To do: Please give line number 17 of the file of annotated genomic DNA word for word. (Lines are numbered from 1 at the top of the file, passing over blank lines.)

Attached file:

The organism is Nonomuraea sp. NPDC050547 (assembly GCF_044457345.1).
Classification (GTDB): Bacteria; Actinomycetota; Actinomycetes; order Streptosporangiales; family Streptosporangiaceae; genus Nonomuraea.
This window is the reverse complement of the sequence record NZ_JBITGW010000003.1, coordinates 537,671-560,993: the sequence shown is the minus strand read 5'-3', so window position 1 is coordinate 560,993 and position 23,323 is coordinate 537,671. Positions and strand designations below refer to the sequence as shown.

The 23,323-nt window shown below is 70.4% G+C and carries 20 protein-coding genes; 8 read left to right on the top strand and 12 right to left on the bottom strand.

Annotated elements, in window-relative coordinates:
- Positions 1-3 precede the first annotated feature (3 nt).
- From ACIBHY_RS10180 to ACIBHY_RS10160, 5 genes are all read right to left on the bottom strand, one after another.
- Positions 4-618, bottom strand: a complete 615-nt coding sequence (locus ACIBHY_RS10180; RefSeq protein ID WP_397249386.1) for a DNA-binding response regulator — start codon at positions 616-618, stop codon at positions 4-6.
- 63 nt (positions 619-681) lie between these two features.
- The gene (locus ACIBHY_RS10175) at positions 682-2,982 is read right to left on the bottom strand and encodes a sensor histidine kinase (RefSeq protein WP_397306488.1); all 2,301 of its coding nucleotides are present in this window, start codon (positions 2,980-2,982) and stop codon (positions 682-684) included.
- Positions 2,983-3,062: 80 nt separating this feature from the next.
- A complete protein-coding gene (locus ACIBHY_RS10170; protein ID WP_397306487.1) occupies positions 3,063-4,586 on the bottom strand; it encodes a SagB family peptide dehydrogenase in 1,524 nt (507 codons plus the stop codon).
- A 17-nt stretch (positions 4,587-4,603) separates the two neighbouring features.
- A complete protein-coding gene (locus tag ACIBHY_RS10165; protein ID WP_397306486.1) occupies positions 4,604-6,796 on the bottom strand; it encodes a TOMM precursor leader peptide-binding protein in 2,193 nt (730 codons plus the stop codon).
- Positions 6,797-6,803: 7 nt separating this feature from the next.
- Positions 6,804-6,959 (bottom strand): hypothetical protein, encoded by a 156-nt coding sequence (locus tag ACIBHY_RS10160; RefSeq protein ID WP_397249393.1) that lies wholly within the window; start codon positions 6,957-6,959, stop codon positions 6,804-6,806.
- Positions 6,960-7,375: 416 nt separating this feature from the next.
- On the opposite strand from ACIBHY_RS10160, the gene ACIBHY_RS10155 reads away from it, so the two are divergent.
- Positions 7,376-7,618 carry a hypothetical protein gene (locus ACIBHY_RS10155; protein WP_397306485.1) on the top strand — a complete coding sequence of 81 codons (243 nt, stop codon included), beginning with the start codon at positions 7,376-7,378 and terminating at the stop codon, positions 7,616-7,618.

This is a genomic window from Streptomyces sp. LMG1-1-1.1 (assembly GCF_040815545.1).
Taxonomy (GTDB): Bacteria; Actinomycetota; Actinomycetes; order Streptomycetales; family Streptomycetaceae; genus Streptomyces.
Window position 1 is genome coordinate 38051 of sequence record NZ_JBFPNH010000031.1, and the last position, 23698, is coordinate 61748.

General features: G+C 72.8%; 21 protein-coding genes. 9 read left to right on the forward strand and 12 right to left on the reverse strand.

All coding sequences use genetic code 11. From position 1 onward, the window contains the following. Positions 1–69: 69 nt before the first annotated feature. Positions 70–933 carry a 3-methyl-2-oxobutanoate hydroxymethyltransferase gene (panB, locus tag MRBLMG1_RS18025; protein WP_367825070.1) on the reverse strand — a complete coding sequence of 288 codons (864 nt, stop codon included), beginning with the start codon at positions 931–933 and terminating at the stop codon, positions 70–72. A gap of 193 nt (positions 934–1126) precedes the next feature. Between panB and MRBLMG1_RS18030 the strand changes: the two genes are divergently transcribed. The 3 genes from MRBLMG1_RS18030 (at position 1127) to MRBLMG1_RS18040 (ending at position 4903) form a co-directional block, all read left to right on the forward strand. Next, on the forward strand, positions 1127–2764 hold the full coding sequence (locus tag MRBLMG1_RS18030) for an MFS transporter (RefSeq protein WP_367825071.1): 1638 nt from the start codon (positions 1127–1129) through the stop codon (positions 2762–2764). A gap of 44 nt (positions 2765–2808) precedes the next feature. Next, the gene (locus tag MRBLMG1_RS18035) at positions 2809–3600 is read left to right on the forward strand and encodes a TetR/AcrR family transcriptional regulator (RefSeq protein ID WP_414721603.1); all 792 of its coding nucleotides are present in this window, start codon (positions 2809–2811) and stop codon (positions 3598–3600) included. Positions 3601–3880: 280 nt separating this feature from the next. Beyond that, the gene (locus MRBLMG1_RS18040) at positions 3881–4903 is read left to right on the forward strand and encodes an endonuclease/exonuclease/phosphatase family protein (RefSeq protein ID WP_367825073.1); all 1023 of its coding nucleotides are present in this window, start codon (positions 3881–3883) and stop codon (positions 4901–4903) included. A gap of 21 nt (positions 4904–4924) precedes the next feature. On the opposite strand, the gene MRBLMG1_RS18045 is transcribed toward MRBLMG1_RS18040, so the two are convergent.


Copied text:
- Positions 6,960-7,375: 416 nt separating this feature from the next.